Olympia Family Theater is a local treasure that is little known outside of Olympia but should be.
Families from around the region should be driving to Olympia with their children to see their wonderfully delightful performances. OFT is adult professional actors performing mostly children’s theater. They sometimes branch out to present important works geared to adults.
Whatever they produce, it is always of the highest professional value and enjoyed by people of all ages.
OFT’s latest production is a delightful concoction called “Go, Dog. Go!” based on the children’s book by P.D. Eastman and adapted for the stage by Steven Dietz and Allison Gregory.
Unlike any children’s theater I have ever seen, “Go, Dog. Go!” is by no means a traditional play. In directions to producers, Dietz and Gregory say, “It is not our intention to ‘fill out’ or ‘open up’ the story in the style of many traditional adaptations. ‘Expanding the book’ in this way would, we believe, rob it of its essential wondrous and loopy anarchy. Instead, we hope to celebrate and explore the existing words and pictures; to look not ‘outside the book,’ but more closely ‘within it’ – in the way that a child can page through Mr. Eastman’s book night after night and find something remarkable and new with each subsequent reading.”
The play is presented as a series of scenes with wondrous music written by Michael Koerner and arranged by musical director Daven Tillinghast, with loopy dog characters with names like MC Dog (Xander Layden), Hattie (Heather R. Christopher), Red Dog (Christine Goode) and Blue Dog (Korja Giles).
MC Dog is so named because he’s the master of ceremonies, Hattie because she perpetuates the running joke — “Do you like my hat?” — which MC never likes. In scene after scene, the dogs howl at the moon, snorkel, dance, ride a Ferris wheel, climb trees, drive cars and roller skate — all to Koerner’s and Tillinghast’s quirky music.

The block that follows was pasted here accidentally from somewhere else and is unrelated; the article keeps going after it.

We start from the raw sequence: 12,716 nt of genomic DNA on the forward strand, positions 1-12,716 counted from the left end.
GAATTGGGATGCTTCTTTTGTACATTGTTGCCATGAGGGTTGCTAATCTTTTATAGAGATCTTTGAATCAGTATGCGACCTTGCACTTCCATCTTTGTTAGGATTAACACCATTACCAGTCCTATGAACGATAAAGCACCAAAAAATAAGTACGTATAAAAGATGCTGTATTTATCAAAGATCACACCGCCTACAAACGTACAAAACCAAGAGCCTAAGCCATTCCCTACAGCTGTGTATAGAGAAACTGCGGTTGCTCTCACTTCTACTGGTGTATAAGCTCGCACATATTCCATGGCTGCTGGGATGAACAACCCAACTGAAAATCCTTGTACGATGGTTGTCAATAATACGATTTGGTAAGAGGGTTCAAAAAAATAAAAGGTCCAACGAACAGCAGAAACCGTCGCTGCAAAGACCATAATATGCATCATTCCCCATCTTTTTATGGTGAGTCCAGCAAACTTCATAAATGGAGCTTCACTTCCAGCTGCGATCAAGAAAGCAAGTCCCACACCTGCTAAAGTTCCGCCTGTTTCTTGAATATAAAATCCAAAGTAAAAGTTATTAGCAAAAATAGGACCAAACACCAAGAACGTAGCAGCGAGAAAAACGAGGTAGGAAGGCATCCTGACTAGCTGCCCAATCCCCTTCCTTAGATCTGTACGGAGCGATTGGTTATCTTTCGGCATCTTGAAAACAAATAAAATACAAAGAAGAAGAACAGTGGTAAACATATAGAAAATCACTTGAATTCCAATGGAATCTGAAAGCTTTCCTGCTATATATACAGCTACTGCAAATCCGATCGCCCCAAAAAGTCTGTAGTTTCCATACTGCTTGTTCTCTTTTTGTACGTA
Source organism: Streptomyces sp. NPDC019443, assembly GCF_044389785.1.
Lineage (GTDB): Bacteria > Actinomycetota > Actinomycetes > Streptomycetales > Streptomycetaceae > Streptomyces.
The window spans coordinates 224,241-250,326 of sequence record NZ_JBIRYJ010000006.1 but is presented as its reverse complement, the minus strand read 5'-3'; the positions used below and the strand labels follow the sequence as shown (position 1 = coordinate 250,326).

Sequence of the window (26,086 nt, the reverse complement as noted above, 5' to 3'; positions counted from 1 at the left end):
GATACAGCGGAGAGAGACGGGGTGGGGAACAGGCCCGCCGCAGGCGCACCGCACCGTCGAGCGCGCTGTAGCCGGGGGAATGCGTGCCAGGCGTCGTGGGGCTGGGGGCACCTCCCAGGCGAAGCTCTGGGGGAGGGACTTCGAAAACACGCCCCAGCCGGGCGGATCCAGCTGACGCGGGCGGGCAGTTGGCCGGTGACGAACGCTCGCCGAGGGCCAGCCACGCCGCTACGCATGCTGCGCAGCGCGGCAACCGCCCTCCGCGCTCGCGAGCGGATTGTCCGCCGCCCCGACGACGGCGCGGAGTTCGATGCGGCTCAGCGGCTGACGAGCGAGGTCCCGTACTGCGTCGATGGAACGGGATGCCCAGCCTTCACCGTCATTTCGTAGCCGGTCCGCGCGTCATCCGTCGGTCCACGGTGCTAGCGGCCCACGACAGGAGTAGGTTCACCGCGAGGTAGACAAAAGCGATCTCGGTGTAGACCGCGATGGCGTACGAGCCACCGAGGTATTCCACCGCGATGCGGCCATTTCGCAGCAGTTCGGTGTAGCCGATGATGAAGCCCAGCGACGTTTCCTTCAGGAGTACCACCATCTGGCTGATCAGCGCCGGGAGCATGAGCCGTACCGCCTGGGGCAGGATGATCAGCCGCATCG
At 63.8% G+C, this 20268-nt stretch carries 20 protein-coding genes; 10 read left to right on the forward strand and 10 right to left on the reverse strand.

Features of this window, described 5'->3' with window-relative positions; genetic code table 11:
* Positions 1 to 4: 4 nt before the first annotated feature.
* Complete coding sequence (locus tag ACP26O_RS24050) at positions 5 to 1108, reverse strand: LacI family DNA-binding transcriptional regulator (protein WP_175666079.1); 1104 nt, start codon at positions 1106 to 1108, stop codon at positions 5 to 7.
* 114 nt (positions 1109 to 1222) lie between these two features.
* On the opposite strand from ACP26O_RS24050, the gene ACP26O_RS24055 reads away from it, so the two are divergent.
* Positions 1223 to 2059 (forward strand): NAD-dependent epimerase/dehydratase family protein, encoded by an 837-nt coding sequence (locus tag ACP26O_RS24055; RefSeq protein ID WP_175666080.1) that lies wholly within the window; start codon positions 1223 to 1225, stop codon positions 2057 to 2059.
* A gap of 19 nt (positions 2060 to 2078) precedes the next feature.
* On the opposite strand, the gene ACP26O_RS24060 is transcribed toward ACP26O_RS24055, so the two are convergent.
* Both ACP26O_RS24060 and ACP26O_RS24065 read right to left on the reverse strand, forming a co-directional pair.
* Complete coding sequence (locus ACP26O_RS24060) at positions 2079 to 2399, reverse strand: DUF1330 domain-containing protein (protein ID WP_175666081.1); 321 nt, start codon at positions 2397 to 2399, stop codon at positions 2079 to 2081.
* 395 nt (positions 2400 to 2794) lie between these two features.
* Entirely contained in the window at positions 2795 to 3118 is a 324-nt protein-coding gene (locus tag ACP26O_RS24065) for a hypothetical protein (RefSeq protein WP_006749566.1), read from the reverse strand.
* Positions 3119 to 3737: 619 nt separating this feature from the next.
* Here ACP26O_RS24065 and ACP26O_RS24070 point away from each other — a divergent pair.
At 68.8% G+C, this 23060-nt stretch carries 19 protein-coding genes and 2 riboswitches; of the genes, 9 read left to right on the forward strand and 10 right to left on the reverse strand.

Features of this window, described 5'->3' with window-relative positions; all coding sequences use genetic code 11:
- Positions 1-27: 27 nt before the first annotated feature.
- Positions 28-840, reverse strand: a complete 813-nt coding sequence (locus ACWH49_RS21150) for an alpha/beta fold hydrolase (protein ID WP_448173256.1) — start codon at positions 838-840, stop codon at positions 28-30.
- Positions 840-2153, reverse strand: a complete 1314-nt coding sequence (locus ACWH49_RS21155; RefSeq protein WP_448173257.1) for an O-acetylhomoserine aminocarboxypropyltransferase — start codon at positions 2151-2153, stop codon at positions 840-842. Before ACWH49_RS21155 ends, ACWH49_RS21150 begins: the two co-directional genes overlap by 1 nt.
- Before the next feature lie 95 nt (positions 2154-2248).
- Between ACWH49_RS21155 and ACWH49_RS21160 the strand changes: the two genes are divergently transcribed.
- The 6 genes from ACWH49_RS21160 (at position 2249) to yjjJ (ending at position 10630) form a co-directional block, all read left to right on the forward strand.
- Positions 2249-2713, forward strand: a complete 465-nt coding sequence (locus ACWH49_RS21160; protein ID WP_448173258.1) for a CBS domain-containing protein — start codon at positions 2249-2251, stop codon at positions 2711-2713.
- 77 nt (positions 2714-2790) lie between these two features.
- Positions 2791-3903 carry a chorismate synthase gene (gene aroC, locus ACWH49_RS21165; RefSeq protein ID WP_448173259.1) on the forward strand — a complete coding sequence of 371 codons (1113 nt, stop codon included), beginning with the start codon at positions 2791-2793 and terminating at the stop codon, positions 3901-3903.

Hidden within the hijinks like the liquid or creamy surprise at the core of hard candy are life lessons about loyalty, devotion and joy. The acting by the nine-person cast is joyful, exuberant and expressive. There is a special character and liveliness to the music that, like the play itself, is totally unexpected and non-traditional.
“It comes with a 110-page score, which is pretty substantial for a 50-page script consisting largely of stage directions,” Tillinghast says. “It’s originally written for solo accordion accompaniment. But, as I like to joke, we couldn’t afford an accordion; we could barely afford no accordion! (Apologies to accordionists, it’s a fine instrument).”
As a musical director, Tillinghast likes to work with live bands but decided recorded backing tracks worked best for this production.
“The publisher, Plays for Young Audiences, does offer tracks, but they are very simple arrangements and didn’t capture the excitement that director Deane Shellman and I wanted to generate,” Tillinghast said. “I love what the playwrights call the ‘zany anarchy’ of the book, and the physical elements of the staging really feel almost more like clowning than proper theater.”
The play really thrives on the interplay of absurdism and just plain fun. As a special treat, OFT is holding pre-play parties starting an hour before Saturday matinees May 17 and 25, with refreshments and opportunities for kids to make party hats and take pictures with characters from the show.
“Go, Dog. Go!”
When: 7 p.m. Friday-Saturday, 2 p.m. Saturday-Sunday, through June 2.
Where: Olympia Family Theater, 612 4th Ave. E., Olympia
Information: https://olyft.org/ or 360-570-1638